Most gardeners are eager to get something growing in their vegetable garden after the long winter. Unfortunately, Jack Frost may not be ready to release his icy grip completely and can send us a couple of unexpected frosts in late spring.
Tender garden plants can’t tolerate frost. So instead of losing them, protect plants from unexpected frosts with these methods.
Memorial Day Weekend is the traditional time to get the garden planted for my area. It seems safe since our average last frost day is mid May. Spring weather too often teases us with sunny days and warmer nights enough to sway us to believe that winter is finally finished. Let the gardening season begin!
Even if you wait to plant your vegetable garden well beyond your average last frost date, sometimes Mother Nature can surprise you with a cold snap. I have learned through the years to keep an eye on the weather, and be ready to protect frost sensitive plants if nighttime temperatures dip near freezing.
Which Vegetables are Vulnerable to Frost
A frost occurs when the air temperature dips below 32˚F (0˚C) at ground level. A hard frost or freeze is a period of at least four consecutive hours of air temperatures that are below 28˚F (-2˚C).
Many plants can survive a brief frost, but very few can survive a hard freeze. Frost damage occurs when the liquid in the plants tissues freezes and bursts due to the cold temperatures.
Some plants have flexibility in their tissues and can withstand a certain amount internal ice formation without serious injury.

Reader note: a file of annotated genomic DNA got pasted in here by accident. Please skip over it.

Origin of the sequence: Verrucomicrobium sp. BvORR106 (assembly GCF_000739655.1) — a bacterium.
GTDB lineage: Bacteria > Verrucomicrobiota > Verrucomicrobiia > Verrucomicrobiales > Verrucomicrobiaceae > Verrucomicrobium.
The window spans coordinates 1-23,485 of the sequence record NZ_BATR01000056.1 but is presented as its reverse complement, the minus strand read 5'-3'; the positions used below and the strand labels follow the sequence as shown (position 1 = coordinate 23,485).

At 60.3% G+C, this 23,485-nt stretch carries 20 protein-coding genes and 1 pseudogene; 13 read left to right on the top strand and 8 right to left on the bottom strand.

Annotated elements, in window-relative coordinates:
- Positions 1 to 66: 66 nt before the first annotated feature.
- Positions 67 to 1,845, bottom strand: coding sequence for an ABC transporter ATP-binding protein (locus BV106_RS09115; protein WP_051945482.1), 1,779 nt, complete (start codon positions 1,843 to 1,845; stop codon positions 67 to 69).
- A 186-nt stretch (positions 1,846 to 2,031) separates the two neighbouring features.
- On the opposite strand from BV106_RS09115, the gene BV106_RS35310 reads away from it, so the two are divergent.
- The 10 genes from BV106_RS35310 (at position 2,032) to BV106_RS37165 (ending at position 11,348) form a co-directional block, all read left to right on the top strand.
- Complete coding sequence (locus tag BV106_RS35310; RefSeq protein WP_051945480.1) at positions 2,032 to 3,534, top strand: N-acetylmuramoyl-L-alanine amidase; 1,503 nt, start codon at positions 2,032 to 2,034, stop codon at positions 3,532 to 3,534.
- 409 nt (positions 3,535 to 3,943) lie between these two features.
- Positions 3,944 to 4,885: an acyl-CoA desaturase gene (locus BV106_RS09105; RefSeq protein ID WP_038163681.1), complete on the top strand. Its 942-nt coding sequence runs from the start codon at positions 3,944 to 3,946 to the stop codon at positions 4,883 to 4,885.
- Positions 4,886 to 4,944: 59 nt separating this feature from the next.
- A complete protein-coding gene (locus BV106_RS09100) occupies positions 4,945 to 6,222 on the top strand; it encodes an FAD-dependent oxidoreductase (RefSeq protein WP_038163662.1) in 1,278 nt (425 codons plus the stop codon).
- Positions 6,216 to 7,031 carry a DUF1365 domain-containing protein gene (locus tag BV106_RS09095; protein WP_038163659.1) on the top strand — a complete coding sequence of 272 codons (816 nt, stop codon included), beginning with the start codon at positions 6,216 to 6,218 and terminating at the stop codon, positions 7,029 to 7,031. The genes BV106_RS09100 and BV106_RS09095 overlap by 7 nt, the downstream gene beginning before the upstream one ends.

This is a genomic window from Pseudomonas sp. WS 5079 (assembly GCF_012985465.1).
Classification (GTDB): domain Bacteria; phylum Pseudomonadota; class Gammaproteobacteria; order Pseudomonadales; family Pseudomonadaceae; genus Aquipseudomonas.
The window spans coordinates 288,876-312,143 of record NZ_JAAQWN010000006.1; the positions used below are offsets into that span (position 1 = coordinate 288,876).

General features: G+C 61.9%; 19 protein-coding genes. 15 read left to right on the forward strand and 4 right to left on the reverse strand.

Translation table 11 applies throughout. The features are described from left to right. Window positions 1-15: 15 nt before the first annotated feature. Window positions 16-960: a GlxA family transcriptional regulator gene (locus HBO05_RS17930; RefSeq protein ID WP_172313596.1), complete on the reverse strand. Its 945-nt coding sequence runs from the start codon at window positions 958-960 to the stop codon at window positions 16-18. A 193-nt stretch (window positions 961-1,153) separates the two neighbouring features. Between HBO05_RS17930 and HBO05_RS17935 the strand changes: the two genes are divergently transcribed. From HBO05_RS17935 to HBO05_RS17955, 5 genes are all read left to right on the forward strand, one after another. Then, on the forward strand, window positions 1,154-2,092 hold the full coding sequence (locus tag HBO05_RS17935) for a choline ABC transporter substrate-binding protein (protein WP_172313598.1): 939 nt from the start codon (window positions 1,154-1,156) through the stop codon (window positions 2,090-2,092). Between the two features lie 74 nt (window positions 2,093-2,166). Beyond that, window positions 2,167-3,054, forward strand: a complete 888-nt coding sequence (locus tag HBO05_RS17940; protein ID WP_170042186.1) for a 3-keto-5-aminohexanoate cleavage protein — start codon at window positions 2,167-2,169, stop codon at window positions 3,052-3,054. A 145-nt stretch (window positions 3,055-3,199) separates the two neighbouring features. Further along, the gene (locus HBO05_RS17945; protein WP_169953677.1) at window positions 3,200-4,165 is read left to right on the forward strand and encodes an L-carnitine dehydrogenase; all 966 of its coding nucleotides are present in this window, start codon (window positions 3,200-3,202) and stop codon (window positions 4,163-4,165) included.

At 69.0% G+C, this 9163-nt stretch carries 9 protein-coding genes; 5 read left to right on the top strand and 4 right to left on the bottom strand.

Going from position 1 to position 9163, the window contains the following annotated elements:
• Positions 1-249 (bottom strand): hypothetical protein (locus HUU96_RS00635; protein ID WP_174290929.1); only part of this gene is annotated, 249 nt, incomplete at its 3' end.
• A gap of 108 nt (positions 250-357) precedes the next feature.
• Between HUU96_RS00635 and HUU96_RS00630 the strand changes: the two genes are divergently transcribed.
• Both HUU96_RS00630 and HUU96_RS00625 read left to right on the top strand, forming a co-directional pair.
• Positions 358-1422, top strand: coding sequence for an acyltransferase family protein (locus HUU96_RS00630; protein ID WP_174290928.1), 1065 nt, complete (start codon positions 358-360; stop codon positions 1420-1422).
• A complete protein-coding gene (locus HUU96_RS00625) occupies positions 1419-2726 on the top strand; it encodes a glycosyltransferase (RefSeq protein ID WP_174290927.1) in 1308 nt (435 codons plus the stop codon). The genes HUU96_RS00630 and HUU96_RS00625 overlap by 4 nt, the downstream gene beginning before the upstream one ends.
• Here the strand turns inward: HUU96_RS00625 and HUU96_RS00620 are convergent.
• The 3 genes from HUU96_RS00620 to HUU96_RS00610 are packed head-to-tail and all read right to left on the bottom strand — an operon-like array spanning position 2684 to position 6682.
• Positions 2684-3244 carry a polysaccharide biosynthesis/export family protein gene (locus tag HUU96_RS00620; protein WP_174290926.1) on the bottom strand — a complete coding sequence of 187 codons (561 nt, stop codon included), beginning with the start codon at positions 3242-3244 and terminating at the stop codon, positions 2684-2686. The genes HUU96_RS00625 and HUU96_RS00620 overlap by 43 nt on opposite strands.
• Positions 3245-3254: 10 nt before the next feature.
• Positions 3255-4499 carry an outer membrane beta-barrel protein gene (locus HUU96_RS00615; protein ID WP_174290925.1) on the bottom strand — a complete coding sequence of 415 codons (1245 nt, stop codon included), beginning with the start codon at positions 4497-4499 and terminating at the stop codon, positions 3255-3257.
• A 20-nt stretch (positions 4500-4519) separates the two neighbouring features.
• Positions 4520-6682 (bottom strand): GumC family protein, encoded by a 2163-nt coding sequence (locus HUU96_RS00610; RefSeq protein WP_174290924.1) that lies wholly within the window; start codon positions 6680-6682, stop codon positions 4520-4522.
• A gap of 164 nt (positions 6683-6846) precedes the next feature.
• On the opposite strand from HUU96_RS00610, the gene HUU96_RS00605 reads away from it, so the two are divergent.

Plants likely damaged by light frost:
Vegetable garden crops that are most vulnerable to unexpected late spring frosts are young seedlings and the heat loving summer crops. Any plants that are specified on the seed package to be planted after all danger of frost is past are defenseless to an unexpected frost.
Frost tender plants include beans, corn, cucumbers, eggplants, melons, okra, peppers, squash, sweet potatoes, and tomatoes. These plants will be damaged or killed by frost if left unprotected.
Plants that can withstand light frost:
Semi-hardy vegetables can survive light frosts that dip to 32˚F. These include artichokes, bok choy, Chinese cabbage, cauliflower, celery, collards, leaf lettuce, mustard, peas, potatoes, and radishes.
Plants that can withstand hard frost:
Established cold hardy plants can tolerate lower temperatures as low as 20˚F. However, new transplants and young seedlings may be vulnerable. These vegetables include arugula, broccoli, Brussels sprouts, beets, cabbage, carrots, kale, kohlrabi, leeks, onions, parsnips, radishes, rutabaga, spinach, Swiss chard, and turnip.
6 Ways to Protect Plants from Unexpected Frost
Sudden cold snaps and shifting temperatures can take their toll on frost sensitive vegetables. Here are several methods to protect your plants from unexpected overnight frost:
Water the Plants During the Day